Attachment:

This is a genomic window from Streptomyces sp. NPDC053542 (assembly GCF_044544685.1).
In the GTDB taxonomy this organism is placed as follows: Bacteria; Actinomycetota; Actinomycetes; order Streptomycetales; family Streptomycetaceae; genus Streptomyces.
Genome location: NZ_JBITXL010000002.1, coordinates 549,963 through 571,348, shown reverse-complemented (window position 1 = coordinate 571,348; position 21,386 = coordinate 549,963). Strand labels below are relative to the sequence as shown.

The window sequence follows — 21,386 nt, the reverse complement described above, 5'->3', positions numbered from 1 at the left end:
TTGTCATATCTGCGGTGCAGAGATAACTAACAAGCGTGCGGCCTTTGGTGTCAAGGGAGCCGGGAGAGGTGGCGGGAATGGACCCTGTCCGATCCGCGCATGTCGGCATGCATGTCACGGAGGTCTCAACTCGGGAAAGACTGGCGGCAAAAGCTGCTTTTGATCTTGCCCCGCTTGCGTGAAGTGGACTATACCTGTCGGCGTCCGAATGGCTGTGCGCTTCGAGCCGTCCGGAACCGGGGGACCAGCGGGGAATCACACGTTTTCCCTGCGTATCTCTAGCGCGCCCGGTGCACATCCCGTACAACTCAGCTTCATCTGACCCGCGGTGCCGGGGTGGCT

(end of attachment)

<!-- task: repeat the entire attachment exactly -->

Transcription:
This is a genomic window from Streptomyces sp. NPDC053542 (assembly GCF_044544685.1).
In the GTDB taxonomy this organism is placed as follows: Bacteria; Actinomycetota; Actinomycetes; order Streptomycetales; family Streptomycetaceae; genus Streptomyces.
Genome location: NZ_JBITXL010000002.1, coordinates 549,963 through 571,348, shown reverse-complemented (window position 1 = coordinate 571,348; position 21,386 = coordinate 549,963). Strand labels below are relative to the sequence as shown.

The window sequence follows — 21,386 nt, the reverse complement described above, 5'->3', positions numbered from 1 at the left end:
TTGTCATATCTGCGGTGCAGAGATAACTAACAAGCGTGCGGCCTTTGGTGTCAAGGGAGCCGGGAGAGGTGGCGGGAATGGACCCTGTCCGATCCGCGCATGTCGGCATGCATGTCACGGAGGTCTCAACTCGGGAAAGACTGGCGGCAAAAGCTGCTTTTGATCTTGCCCCGCTTGCGTGAAGTGGACTATACCTGTCGGCGTCCGAATGGCTGTGCGCTTCGAGCCGTCCGGAACCGGGGGACCAGCGGGGAATCACACGTTTTCCCTGCGTATCTCTAGCGCGCCCGGTGCACATCCCGTACAACTCAGCTTCATCTGACCCGCGGTGCCGGGGTGGCT